Homily of Cardinal Seán Brady for World Day of Peace 2012
Homily of Cardinal Seán Brady, Archbishop of Armagh and Primate of All
Ireland, for World Day of Peace 2012 at 11:00am Mass in Saint
Patrick’s Cathedral, Armagh – Sunday 1 January, Solemn Feast of Mary,
Mother of God
Key points for media:
– Pope Benedict in his message for this World Day of Peace deals with
educating young people in justice and peace. He asks us to pay more
attention to the concerns of young people and their difficulties.
- Suicide is now the biggest killer of young men in Ireland, but not
only young men. It is vitally important therefore that society, as
whole, take on board its responsibility in this matter and give
careful consideration to the challenge of listening appropriately to
the concerns of young people”
- Peace is not a blessing already attained. It is a goal to which
each and all of us must aspire by giving our world a more humane face.
- Let us put our hopes for 2012 in the 50th International Eucharistic
Congress which takes place in Dublin from 10 – 17 June next. Its
motto: “The Eucharist – Communion with Christ and with One Another”
can provide the way forward.
I gladly wish each and every one of you a happy New Year. I am sure
that you have already wished many people a happy 2012. I am quite
certain that when you think of those who are nearest and dearest to
you, on this first day of the New Year, your deepest desire for each
one of them is for their happiness. How often we hear it said,
especially by mothers about their sons and daughters: “I don’t mind
as long as they are happy”.
But what makes for genuine happiness someone may ask. If we were to
set about drawing up a shopping list of the components of happiness, I
am quite certain that peace would always come at the top of the list.
So, I extend to all of you my heartfelt good wishes that 2012 may be
marked in your life by peace and goodwill.
Today is World Day of Peace. It coincides, each year, in the Catholic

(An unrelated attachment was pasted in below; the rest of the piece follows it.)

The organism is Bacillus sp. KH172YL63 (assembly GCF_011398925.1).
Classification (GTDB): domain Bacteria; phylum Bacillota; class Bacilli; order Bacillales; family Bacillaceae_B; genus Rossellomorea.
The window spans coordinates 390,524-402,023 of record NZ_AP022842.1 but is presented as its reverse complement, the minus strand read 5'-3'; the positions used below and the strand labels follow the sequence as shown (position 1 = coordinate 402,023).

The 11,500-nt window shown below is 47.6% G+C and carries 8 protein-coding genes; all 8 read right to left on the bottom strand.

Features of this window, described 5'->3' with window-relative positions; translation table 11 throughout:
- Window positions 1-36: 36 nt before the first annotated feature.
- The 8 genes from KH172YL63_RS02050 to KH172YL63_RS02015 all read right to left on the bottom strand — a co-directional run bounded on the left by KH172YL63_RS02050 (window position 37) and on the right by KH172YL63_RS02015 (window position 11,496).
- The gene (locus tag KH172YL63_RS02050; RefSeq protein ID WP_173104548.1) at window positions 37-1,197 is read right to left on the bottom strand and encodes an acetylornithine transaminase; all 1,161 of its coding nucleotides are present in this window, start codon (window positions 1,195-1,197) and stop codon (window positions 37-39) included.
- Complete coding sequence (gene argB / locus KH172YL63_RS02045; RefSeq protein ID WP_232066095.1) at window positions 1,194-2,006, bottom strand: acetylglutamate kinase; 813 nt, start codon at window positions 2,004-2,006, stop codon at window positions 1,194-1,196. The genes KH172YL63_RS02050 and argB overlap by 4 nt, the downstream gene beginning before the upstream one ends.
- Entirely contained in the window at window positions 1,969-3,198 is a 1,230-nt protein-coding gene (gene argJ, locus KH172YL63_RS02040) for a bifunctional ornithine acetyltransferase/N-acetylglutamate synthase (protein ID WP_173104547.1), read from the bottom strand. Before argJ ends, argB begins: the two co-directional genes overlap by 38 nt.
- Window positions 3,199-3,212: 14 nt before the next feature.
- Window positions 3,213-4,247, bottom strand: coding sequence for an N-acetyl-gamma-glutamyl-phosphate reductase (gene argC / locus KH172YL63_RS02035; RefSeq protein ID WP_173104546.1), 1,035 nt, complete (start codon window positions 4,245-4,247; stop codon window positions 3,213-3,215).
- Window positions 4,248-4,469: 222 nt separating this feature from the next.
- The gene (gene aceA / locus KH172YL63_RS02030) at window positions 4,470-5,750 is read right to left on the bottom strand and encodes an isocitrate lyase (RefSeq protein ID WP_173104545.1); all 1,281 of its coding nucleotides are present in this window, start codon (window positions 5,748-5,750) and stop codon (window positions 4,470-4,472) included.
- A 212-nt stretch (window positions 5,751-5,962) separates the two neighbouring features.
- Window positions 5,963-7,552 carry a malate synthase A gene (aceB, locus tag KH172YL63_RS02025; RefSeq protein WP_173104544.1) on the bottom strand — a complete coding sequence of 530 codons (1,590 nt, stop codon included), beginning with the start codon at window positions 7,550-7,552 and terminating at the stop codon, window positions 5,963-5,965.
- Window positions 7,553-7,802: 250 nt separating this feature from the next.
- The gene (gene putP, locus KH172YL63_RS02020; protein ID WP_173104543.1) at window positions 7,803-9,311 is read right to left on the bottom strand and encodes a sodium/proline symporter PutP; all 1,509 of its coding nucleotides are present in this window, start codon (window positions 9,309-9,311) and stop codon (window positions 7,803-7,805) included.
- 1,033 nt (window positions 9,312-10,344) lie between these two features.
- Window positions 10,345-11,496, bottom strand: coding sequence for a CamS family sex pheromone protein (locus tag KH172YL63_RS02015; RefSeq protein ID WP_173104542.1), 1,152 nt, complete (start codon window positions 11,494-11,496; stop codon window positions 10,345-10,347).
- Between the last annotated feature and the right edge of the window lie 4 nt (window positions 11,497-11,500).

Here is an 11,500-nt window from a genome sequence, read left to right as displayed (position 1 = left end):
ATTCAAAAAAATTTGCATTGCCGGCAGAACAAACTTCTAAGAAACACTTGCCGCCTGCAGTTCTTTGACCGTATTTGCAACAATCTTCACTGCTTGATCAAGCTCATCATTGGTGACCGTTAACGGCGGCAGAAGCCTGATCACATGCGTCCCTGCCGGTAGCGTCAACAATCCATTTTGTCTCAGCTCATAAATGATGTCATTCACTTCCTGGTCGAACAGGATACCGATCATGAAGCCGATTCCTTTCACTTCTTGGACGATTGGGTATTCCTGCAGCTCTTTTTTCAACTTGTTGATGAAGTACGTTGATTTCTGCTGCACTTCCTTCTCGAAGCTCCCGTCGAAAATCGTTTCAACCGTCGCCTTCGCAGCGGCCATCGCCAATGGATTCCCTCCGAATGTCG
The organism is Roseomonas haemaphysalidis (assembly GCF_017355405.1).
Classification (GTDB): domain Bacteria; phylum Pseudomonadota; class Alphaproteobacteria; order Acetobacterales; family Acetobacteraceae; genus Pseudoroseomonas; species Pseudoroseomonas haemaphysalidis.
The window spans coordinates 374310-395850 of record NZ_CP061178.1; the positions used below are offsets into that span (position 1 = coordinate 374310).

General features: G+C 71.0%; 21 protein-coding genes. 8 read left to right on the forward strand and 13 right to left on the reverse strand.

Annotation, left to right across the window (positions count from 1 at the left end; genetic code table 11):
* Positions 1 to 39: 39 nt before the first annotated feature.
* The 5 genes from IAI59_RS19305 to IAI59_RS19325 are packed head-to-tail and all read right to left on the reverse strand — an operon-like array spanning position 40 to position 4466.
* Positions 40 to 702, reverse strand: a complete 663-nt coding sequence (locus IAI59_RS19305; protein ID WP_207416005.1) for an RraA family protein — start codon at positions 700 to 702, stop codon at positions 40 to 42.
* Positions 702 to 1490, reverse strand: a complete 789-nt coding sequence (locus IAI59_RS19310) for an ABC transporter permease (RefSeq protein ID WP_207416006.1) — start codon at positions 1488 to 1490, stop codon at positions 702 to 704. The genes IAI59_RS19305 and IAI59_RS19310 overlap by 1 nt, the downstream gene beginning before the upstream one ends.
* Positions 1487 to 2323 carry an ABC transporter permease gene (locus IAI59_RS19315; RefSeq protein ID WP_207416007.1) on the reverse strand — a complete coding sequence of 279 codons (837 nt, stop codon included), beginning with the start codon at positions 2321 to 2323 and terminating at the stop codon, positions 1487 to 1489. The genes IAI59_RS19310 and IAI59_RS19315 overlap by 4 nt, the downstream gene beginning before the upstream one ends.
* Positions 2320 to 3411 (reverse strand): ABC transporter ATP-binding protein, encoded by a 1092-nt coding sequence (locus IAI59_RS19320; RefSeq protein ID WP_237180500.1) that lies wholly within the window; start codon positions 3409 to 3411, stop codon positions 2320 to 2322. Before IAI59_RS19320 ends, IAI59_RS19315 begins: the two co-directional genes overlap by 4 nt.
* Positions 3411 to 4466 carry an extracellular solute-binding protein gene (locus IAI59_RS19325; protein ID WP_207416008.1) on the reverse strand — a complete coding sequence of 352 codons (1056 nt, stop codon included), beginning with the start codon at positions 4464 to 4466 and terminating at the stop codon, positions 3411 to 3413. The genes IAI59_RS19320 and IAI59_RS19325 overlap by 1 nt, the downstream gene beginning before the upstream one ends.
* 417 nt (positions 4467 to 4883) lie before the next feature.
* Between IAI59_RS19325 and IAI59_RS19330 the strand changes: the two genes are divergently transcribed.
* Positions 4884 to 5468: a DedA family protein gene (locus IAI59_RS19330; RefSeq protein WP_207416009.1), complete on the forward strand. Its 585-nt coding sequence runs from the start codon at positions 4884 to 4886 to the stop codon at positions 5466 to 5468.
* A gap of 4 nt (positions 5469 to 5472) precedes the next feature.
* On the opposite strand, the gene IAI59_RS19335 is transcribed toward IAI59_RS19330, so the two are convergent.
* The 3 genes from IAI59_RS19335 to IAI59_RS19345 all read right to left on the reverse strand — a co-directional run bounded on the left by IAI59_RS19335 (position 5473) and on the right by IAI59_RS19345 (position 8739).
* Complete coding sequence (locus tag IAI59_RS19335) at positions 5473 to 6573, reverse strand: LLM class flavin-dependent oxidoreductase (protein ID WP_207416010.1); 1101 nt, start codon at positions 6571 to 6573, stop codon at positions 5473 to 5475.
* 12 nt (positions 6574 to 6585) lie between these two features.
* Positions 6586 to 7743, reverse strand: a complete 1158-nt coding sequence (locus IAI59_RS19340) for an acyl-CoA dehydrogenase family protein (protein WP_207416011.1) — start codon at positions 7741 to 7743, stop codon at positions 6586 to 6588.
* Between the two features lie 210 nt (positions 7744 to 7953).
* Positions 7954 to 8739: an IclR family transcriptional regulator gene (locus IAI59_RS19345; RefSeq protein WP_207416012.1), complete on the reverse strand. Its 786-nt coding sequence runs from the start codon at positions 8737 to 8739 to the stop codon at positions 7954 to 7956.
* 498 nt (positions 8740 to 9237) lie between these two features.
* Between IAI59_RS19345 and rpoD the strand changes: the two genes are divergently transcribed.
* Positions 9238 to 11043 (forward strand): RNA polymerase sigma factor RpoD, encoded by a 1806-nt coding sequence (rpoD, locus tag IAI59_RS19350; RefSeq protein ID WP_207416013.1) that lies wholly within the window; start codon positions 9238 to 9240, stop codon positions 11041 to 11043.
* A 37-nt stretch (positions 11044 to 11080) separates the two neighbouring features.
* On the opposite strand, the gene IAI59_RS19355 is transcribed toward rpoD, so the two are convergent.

Church, with our celebration of the Solemn Feast of Mary, Mother of
God. It is not really a coincidence but a matter of deliberate
choice. Mary, the Mother of God, is our mother too.
In His last Will and Testament, Jesus gave her to us to be our mother.
It happened on Calvary as He hung, dying on the Cross for love of us.
Jesus saw His mother and the disciple He loved, standing there so He
said to His mother: “He is your son”. Then He said to the disciple:
“She is your mother”.
In that instance John represents every disciple of Christ in every age
and in every nation. And in his Gospel, that same disciple wrote:
“From that time the disciple took her to live in his home”. This
means a special personal relationship between not only the disciple,
John, but every disciple and Mary. It means the admission of Mary
into the innermost regions of one’s mental and spiritual life. It
means that we too enlist the help of Mary in our search for peace for
ourselves and for our families. We are very wise to do so because
this account of the Crucifixion points to Mary who, with a mother’s
care, takes part in the struggle against the powers of darkness and
negativity and so becomes our sign of hope.
Mary is called: Queen of Peace. At the wedding feast of Cana, she
showed herself to be not only a peacemaker but a custodian of the
peace. Mary had spotted that a disaster was looming which would